Deserts in the City: The Effects of Food Supplier Networks on the African American Community
A Research Brief by: John Rhodes
Equality of healthy food distribution is a major public health issue in urban neighborhoods. Low-income African Americans receive less healthy food due to distance, shelf space, and suppliers. Within the United States, 23.5 million people live in food deserts. (USDA 2009) The results of communities with little access to healthy food have led to health disparities such as obesity, heart disease, and diabetes.
A majority of African American families provide their family with food offered in their local community stores. The lack of grocery stores in low-income communities has contributed to obesity, which is why 1 out of 3 adults, and 1 out of 5 adolescents are obese. (Gittelsohn 2015) Efforts such as farmer markets and free grocery programs have been implemented to make fruits and vegetables more accessible. 8% of African Americans live in census tracts with grocery stores, while 31% of white Americans live in census tracts with grocery stores. (Treuhaft 2010)
Statistically, there are fewer grocery stores around African Americans compared to their white counterparts who have greater access to stores with healthy foods. (Stern 2016) African Americans purchase foods that are high in salt and sugar because they taste good and those are the foods offered in their local convenience stores. (Kim 2017) Research has shown that supermarkets devote more shelf space to healthy foods when compared to convenience stores in urban neighborhoods. (Farley 2009) Less shelf space is devoted to fruits and vegetables because convenience store owners know that they will make more money selling unhealthy foods, and unhealthy supplier networks continue supplying them.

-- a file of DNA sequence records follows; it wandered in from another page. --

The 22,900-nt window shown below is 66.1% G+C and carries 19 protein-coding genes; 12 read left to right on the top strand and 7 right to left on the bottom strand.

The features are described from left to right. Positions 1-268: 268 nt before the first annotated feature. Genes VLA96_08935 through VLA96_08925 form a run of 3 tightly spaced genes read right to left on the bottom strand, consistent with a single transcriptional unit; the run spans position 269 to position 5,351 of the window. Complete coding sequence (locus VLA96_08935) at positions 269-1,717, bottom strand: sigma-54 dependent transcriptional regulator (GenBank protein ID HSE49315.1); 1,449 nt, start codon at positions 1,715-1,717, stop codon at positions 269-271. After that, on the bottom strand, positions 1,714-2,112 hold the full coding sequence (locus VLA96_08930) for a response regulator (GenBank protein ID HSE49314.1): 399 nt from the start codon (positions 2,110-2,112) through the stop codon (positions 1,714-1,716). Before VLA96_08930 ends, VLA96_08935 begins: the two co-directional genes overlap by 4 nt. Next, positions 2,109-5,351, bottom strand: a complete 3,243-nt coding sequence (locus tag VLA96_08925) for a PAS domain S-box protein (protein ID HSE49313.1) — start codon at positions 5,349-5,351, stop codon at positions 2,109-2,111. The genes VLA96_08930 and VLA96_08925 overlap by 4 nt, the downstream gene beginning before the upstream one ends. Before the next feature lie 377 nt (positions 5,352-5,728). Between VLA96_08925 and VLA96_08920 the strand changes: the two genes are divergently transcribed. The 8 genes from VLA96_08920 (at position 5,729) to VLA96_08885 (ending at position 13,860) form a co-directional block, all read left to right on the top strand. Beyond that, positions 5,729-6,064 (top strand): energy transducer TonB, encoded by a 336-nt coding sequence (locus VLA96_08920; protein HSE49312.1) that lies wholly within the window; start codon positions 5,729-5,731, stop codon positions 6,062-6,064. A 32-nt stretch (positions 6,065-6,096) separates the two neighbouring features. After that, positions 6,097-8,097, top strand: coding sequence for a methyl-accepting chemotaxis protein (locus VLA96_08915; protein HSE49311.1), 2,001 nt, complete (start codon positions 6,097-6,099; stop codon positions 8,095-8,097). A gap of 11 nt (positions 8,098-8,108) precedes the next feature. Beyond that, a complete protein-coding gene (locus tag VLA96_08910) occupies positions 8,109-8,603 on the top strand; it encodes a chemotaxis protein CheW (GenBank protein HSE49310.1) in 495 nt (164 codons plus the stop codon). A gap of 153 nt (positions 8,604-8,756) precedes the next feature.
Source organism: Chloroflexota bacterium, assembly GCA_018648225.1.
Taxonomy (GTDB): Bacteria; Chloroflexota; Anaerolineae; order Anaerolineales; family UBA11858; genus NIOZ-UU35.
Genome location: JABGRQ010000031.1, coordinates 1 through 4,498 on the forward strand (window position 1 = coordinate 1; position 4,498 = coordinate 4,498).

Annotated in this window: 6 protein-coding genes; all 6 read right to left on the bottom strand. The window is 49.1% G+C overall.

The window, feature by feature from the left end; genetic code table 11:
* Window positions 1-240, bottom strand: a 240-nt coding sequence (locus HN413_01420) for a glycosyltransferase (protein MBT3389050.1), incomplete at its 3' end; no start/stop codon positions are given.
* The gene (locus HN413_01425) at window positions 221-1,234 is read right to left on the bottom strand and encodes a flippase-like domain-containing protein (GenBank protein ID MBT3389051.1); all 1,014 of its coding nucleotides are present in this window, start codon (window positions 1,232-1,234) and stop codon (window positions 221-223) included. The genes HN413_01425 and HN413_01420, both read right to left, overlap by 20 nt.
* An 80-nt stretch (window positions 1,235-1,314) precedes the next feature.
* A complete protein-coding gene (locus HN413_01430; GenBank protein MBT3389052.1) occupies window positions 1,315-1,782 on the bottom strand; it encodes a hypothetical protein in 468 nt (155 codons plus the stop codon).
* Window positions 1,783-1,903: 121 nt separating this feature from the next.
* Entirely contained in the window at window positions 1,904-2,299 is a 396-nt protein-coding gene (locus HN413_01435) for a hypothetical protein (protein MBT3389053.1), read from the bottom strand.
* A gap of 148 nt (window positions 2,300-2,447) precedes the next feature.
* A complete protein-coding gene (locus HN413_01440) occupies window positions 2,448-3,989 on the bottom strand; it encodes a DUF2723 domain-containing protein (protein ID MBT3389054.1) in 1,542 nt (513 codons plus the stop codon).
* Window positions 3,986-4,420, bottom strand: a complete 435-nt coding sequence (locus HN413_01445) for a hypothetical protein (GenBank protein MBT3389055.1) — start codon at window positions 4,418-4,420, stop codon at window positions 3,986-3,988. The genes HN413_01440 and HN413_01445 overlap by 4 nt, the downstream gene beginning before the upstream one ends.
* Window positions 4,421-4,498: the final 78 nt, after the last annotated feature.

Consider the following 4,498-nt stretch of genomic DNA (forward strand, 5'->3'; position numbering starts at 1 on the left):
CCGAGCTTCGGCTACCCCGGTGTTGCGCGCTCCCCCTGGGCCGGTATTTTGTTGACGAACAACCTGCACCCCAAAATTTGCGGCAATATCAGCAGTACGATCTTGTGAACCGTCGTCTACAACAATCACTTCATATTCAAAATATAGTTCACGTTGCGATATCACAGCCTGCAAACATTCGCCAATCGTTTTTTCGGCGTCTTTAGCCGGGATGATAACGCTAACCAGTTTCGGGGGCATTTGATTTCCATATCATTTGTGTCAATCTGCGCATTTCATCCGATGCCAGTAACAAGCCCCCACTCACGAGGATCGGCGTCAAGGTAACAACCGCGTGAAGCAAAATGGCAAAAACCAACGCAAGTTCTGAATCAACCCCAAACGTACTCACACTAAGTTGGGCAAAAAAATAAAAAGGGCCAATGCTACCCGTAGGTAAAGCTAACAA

In order to bring access to low-income communities, organizations with resources and money must collaborate. St. Joseph Mercy Ann Arbor and local farmers' markets have collaborated through the CSA program, which hands out free half baskets or whole baskets filled with produce to families in need. As an intervention, organizations should collaborate to host farmer's markets in low-income communities and give out produce baskets. In the farmers' markets, chefs and health educators would volunteer their time to cook meals with the food offered, while the health educators explain the benefits of each food being cooked. Therefore, by demonstrating this practice, clients would know how to cook a meal and understand the benefits it provides.
This intervention would address the lack of transportation, food literacy, and the lack of healthy supplier networks that advertise to low-income communities. Due to the lack of cars, this program would eliminate the barrier of access for many people. In order to measure success surveys will be mailed each month to assess their food literacy and comfortability feeding their family. After one community is served it would be ideal to have these farmers' markets extend to other areas along with community classes that help improve consumers' food literacy.
This project would not have been successful without the help of Dr. Dotson, Mr. Clarke, and Ms. Simmons.